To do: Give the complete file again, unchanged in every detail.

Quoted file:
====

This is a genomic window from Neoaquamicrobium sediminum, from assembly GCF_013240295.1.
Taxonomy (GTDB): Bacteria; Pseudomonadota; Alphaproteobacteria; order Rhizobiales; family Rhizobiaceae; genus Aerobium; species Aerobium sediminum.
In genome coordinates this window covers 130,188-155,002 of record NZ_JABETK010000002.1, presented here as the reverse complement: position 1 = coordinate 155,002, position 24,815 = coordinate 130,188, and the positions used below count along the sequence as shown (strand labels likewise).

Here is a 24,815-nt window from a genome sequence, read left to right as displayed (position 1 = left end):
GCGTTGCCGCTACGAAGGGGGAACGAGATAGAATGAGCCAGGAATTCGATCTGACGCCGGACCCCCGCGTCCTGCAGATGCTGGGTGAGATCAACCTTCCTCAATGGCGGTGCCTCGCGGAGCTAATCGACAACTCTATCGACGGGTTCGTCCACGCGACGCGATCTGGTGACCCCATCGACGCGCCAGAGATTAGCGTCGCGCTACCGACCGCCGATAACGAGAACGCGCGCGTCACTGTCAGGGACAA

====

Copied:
This is a genomic window from Neoaquamicrobium sediminum, from assembly GCF_013240295.1.
Taxonomy (GTDB): Bacteria; Pseudomonadota; Alphaproteobacteria; order Rhizobiales; family Rhizobiaceae; genus Aerobium; species Aerobium sediminum.
In genome coordinates this window covers 130,188-155,002 of record NZ_JABETK010000002.1, presented here as the reverse complement: position 1 = coordinate 155,002, position 24,815 = coordinate 130,188, and the positions used below count along the sequence as shown (strand labels likewise).

Here is a 24,815-nt window from a genome sequence, read left to right as displayed (position 1 = left end):
GCGTTGCCGCTACGAAGGGGGAACGAGATAGAATGAGCCAGGAATTCGATCTGACGCCGGACCCCCGCGTCCTGCAGATGCTGGGTGAGATCAACCTTCCTCAATGGCGGTGCCTCGCGGAGCTAATCGACAACTCTATCGACGGGTTCGTCCACGCGACGCGATCTGGTGACCCCATCGACGCGCCAGAGATTAGCGTCGCGCTACCGACCGCCGATAACGAGAACGCGCGCGTCACTGTCAGGGACAA